As of September 1, 2018, the written response component to mathematics exams will be reinstated.


Grade twelve subjects for which there are diploma exams are:[14]

  • English Language Arts 30-1 (Part A Written and Part B Multiple Choice)
  • English Language Arts 30-2 (Part A Written and Part B Multiple Choice)
  • Social Studies 30-1 (Part A Written and Part B Multiple Choice)
  • Social Studies 30-2 (Part A Written and Part B Multiple Choice)
  • Mathematics 30-1 (Multiple Choice and Numerical Response only) - 28 Multiple Choice and 12 Numerical Response
  • Mathematics 30-2 (Multiple Choice and Numerical Response only) - 28 Multiple Choice and 12 Numerical Response
  • Biology 30 (Multiple Choice and Numerical Response only) - 48 Multiple Choice and 12 Numerical Response
  • Chemistry 30 (Multiple Choice and Numerical Response only) - 44 Multiple Choice and 16 Numerical Response
  • Physics 30 (Multiple Choice and Numerical Response only) - 36 Multiple Choice and 14 Numerical Response
  • Science 30 (Multiple Choice and Numerical Response only) - 39 Multiple Choice and 16 Numerical Response
  • Français 30-1 (Part A Written and Part B Multiple Choice)
  • French Language Arts 30-1 (Part A Written and Part B Multiple Choice)

See Also[edit]


Admission tests to colleges and universities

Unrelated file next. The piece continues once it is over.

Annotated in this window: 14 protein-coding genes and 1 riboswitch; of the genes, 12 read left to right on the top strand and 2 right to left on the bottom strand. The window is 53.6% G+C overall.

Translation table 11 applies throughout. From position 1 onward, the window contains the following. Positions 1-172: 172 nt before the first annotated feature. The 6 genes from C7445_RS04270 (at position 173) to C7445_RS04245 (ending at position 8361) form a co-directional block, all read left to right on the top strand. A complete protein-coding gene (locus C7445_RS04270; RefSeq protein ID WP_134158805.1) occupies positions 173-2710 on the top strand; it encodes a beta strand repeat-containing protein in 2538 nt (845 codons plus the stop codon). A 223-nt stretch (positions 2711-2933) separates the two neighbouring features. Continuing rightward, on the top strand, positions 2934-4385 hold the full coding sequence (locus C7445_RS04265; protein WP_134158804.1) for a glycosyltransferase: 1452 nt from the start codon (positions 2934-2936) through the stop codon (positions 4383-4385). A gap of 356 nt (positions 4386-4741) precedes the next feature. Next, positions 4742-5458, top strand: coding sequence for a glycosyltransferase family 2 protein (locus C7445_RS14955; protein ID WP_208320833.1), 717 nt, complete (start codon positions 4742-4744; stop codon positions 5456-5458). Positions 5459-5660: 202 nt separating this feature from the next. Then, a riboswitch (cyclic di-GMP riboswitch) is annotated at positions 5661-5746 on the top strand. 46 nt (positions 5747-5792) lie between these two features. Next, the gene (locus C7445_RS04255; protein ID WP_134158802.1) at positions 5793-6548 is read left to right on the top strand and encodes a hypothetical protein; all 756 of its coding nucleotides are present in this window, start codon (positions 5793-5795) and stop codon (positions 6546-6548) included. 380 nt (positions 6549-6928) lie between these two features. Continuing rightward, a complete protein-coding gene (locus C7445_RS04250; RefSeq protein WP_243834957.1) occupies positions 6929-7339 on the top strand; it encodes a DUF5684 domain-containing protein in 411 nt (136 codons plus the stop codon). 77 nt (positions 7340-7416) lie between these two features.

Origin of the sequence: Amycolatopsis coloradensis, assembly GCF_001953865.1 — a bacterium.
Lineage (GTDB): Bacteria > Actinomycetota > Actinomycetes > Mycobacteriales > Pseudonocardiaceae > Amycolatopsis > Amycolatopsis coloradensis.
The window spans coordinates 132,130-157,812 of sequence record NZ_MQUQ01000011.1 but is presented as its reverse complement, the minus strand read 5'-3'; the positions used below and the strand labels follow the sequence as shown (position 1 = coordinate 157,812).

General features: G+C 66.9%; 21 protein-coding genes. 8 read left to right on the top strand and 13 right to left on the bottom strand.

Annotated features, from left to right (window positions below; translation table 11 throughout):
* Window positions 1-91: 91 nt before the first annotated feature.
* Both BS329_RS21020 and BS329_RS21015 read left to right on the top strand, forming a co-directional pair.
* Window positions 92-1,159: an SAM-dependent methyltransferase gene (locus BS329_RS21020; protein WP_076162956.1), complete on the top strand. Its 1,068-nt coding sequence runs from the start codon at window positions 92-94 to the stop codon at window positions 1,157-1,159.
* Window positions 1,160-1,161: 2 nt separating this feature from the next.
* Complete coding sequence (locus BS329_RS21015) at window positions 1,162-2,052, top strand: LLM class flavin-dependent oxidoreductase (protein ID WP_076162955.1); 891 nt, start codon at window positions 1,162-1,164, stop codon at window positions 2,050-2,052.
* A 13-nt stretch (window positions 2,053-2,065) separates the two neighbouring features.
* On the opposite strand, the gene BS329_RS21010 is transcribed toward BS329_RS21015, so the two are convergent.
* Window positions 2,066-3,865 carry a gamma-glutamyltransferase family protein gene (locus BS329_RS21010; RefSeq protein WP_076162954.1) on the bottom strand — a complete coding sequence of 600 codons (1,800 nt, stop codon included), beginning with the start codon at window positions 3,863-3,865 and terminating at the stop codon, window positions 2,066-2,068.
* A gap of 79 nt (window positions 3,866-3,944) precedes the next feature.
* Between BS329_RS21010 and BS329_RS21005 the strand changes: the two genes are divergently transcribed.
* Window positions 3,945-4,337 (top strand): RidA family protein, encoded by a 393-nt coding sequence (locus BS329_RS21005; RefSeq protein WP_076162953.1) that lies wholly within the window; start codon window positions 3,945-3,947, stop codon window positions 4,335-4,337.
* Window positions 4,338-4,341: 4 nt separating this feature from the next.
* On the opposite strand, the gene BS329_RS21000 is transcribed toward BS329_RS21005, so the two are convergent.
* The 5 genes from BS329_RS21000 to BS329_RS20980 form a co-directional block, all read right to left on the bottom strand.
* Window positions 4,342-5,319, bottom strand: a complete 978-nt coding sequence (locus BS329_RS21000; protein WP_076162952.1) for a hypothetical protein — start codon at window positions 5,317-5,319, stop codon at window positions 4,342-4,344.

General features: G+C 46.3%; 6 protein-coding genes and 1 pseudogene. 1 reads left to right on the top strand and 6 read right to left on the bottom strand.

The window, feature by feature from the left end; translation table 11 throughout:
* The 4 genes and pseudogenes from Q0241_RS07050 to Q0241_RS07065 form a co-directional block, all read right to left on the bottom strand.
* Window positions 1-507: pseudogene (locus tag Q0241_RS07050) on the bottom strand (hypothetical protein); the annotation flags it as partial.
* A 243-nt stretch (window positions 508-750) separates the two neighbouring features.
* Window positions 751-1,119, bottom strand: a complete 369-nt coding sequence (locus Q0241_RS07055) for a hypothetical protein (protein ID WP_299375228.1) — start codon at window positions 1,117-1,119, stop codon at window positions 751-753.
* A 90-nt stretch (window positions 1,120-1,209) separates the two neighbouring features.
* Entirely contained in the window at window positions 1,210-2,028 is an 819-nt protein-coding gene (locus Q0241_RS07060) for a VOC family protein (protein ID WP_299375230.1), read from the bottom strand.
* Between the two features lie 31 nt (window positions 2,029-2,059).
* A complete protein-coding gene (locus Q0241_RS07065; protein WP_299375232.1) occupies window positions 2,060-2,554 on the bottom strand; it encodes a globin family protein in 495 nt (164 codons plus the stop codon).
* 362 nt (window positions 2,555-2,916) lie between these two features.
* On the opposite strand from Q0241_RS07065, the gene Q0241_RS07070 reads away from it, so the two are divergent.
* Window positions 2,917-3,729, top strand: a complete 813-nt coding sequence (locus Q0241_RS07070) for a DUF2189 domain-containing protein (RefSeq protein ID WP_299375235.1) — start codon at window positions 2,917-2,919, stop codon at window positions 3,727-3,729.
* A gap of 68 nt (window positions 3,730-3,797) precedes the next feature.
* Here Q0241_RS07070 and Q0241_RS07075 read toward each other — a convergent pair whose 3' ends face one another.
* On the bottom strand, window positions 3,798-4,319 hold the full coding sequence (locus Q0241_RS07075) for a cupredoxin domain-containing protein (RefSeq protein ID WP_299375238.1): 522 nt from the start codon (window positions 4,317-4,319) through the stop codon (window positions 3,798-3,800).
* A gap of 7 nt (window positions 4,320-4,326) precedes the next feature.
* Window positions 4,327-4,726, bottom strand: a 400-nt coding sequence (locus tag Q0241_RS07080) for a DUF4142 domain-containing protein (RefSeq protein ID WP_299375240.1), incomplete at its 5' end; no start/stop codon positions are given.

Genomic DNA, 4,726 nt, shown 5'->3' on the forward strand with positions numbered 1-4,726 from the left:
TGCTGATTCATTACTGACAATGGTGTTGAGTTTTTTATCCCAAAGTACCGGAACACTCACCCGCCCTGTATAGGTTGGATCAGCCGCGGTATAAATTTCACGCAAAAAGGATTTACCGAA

• Australia: ATAR, STAT
  • China: Gaokao
  • Hong Kong: HKDSE (JUPAS)
  • Indonesia: UN, SBMPTN
  • Iran: Concours
  • Israel: The Psychometry
  • Japan: NCTUA, EJU
  • Kazakhstan: UBT
  • Malaysia: STPM
  • Philippines: UPCAT, PUPCET
  • Singapore: GCE-O, GCE-A
  • South Korea: Suneung
  • Taiwan: GSAT, DRT
  • Thailand: GAT, PAT
  • Belarus: CTRB
  • Denmark: Studentereksamen
  • Estonia: Küpsuseksamid
  • Finland: Ylioppilastutkinto
  • France: Baccalauréat
  • Germany: Abitur
  • Ireland: Leaving Certificate
  • Netherlands: Eindexamen
  • Portugal: ENES
  • Romania: Bacalaureat
  • Russia: Unified State Exam (EGE)
  • Spain: Selectividad
  • Sweden: Högskoleprovet
  • Turkey: YGS-LYS
  • Ukraine: External independent evaluation (ZNO)
  • United Kingdom: A-Level, Higher
  • Albania, Austria, Bosnia and Herzegovina, Bulgaria, Croatia, Czech Republic, Hungary, Italy, Kosovo, Liechtenstein, Republic of Macedonia, Montenegro, Poland, Serbia, Slovakia, Slovenia, and Switzerland: Matura

ГЛАВА 41 В кладовке третьего этажа отеля Альфонсо XIII на полу без сознания лежала горничная. Человек в очках в железной оправе положил в карман ее халата связку ключей. Он не услышал ее крика, когда ударил ее, он даже не знал, кричала ли она вообще: он оглох, когда ему было всего двенадцать лет от роду. Человек благоговейно потянулся к закрепленной на брючном ремне батарее: эта машинка, подарок одного из клиентов, подарила ему новую жизнь.